Bom HC | Oral termination of workers for joining ‘Union’ held is victimisation; Matter remanded back to Industrial Court

Bombay High Court: Milind N. Jadhav, J. remanded back a matter of “Rashtriya Mul Niwasi Bahujan Karamchari Sangh” to the Industrial Court for a fresh hearing.

In the present matter, the petitioner challenged the impugned award passed by the Industrial Court. The said award held that the petitioner-Union failed to prove that workers mentioned in the settlement of claim have been illegally terminated and therefore, are not entitled to relief and reinstatement.

The facts pertinent to the present matter are, the respondent is a private hotel which employs workmen/employees. Petitioner is a labour union of workmen working in the respondent’s hotel. Services of all these 28 members came to be orally terminated by the respondent’s management as they chose to join the petitioner-Union as its members.

Further adding to the above-stated facts, Regional President of the petitioner–Union addressed a communication to the respondent’s management to reinstate the terminated employees. Since no action was taken, petitioner-Union filed the dispute before the Assistant Labour Commissioner.

In the meanwhile, the respondent’s management succeeded in getting back 12 employees out of the aforesaid 27 employees back on work and re-employed them by making them sign a backdated apology letter to the management.

Industrial Court, while adjudicating the aforesaid issue, inter alia, answered the Reference in negative and held that the petitioner-Union failed to prove that the workers mentioned in the statement of claim were illegally terminated and therefore, they were not entitled to reinstatement and against this order, parties reached the High Court.

Contentions

Counsel for the petitioner-Union, Vinay Dahat, submitted that the order passed by the Industrial Court was patently illegal, perverse and against settled principles of law.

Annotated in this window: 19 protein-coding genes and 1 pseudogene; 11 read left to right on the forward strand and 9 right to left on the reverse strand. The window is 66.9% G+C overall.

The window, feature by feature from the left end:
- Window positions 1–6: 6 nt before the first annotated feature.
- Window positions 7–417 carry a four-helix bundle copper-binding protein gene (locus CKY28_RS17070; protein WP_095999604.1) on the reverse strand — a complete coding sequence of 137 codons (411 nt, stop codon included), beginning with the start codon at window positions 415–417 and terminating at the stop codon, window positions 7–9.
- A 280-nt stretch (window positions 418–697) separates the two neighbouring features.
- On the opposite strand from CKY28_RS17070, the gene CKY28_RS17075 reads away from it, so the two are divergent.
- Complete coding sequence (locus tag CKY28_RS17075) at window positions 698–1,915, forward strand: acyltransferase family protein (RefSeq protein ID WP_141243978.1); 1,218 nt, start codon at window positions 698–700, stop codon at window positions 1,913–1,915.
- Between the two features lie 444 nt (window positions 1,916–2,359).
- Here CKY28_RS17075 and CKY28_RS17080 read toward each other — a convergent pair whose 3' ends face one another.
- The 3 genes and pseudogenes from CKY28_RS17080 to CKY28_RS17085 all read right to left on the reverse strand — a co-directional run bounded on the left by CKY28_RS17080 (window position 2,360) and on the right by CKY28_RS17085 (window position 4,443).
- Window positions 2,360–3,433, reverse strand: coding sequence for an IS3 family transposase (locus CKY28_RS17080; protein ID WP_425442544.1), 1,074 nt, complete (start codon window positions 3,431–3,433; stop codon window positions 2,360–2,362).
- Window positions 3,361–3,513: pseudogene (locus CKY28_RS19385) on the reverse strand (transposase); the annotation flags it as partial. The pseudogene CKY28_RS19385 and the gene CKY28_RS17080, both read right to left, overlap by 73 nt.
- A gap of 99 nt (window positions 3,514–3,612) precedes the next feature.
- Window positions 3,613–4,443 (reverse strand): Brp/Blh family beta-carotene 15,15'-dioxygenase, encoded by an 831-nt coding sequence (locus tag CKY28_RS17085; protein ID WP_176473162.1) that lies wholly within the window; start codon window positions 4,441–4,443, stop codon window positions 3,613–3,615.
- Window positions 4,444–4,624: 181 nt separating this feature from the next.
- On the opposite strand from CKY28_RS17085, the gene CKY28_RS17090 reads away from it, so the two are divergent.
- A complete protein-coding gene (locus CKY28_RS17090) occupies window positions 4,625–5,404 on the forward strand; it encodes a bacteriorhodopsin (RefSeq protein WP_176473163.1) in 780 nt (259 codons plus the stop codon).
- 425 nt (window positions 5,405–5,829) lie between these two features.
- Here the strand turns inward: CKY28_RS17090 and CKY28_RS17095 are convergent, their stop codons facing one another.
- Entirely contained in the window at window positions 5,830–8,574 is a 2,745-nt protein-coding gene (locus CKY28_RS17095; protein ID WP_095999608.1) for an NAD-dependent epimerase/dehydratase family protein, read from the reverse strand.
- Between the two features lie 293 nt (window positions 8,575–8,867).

He submitted that it was never denied by the respondent’s management at any point of time that the affected workers were employees of the respondent’s management. Affected workers along with several workers who have been reinstated were admittedly part of respondent’s management.

It was added to the above contentions that it was a basic fundamental right of the employees working in the respondent’s management to form a union and the respondent’s management was uncomfortable with it and victimized the workman who became members of the petitioner-union and it was this victimization which was spelt out in the oral termination of employees.

Petitioner-Union had filed its evidence but the said evidence was not controverted and no cross-examination could take place because the respondent’s management absented itself from the said proceedings.

Conclusion & Observations

High Court on perusal of the facts, submissions and circumstances of the case held that,

Industrial Court did not take into account that despite evidence been led by the petitioner-Union and the said evidence not being controverted, there was no reason for not accepting the evidence and to consider answering the Reference otherwise, especially in view of the facts that the Respondent’s management had chosen to remain away from the proceedings before the Assistant Labour Commissioner, as well as before the Industrial Court in the Reference Proceedings.

Important points of observation:

  • Oral termination clearly appeared to be victimization of employees by the respondent’s management.
  • The impugned award has determined points for consideration and the principal point is that whether the petitioner-union proved that the respondent’s management has illegally terminated the 17 workers and the said pint was answered in negative.
  • No finding to the effect that termination of these 27 workers was oral and in what circumstances the termination was made.
  • An Annexure stating the details of employment of all the workers was provided, therefore it is highly unlikely for Industrial Court to come to the conclusion that there is no document on record to show the number of days workers worked for the respondent’s management.

Thus, in view of the above reasons, the impugned award is set aside and quashed by remanding back to the Industrial Court for fresh consideration. [Rashtriya Mul Niwasi Bahujan Karmachari Sangh v. Hotel Tri-Star Inn (P) Ltd., 2019 SCC OnLine Bom 2064, decided on 24-09-2019]

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